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Call to decrease salt introduction in fresh water to protect biodiversity


   

Tony Timpano Graduate student Tony Timpano examines salinization in fresh water.


Nov. 15, 2016 – An international, multi-institutional team of researchers recommends ways that humans can protect fresh water from salts in an article in the journal Science. Aquatic life can suffer when high concentrations of dissolved salts enter freshwater ecosystems, a process know as salinization.

“We’ve written the paper as a call to action, or at least a call to awareness, and we’ve tried to describe what we think will be an effective path forward,” said team member Tony Timpano, a forestry doctoral student. Increased salinization in fresh water is an issue that hasn’t gotten much attention in terms of science policy, according to Timpano.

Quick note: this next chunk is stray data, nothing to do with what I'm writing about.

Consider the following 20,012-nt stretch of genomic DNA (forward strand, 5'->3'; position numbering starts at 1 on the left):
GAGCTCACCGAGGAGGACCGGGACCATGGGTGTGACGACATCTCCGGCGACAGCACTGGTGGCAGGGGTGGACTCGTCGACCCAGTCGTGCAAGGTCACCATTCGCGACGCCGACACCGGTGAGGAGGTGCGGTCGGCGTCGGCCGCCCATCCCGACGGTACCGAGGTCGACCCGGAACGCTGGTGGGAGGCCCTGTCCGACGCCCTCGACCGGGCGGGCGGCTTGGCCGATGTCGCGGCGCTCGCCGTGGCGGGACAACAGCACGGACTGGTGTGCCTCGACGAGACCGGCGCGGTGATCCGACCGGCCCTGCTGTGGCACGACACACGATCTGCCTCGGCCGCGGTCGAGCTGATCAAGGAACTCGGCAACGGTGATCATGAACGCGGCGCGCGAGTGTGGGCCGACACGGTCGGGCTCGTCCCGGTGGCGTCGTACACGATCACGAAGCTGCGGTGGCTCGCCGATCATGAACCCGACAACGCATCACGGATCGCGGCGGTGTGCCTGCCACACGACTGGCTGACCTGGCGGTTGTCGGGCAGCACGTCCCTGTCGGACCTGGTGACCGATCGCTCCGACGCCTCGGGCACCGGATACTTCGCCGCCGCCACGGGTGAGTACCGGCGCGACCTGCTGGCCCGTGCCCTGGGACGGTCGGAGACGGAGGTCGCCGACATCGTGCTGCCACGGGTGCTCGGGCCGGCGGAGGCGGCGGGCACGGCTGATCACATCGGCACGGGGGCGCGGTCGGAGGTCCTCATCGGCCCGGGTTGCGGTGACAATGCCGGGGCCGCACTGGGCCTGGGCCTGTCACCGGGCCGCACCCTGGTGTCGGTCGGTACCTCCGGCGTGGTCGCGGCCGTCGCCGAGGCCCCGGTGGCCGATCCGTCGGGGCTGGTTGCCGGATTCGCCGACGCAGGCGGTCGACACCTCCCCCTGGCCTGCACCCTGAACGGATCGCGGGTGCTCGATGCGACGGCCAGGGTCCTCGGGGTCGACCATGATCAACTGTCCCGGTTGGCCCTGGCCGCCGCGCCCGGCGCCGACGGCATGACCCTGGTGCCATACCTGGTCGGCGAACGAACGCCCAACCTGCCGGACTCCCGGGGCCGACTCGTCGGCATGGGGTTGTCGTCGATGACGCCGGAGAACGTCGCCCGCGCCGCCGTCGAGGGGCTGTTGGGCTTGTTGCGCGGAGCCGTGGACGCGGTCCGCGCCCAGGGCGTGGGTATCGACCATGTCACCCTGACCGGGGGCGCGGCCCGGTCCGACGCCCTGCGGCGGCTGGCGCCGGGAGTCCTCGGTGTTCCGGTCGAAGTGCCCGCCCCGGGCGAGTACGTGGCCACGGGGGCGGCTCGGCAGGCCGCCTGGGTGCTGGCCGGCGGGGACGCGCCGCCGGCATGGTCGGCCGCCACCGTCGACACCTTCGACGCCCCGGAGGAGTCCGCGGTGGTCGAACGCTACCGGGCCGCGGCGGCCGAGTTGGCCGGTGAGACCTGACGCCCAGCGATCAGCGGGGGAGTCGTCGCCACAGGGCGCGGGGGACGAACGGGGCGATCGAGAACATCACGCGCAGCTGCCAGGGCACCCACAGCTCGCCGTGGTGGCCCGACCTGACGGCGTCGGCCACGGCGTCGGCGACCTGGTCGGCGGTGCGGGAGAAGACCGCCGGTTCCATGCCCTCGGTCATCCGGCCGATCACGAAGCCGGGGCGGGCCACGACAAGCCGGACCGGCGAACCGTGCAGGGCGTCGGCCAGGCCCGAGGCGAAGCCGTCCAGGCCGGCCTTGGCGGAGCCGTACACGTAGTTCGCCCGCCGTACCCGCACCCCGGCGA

Recommendations include using less water for agricultural practices and less salt for road de-icing, reducing salt waste during mining operations, and re-routing urban salt discharges to retention basins rather than treatment plants or streams. Of the two dozen streams that Timpano monitors, those located near coal mining operations have shown the highest salt concentrations and insect losses.

“I’ve been focusing on trying to understand the pattern of salinization through time because it does change seasonally, and they trying to understand that related to the diversity of stream insect communities,” Timpano said. “These insect communities are currently being used as a bio-indicator of water body health for Clean Water Act compliance.”

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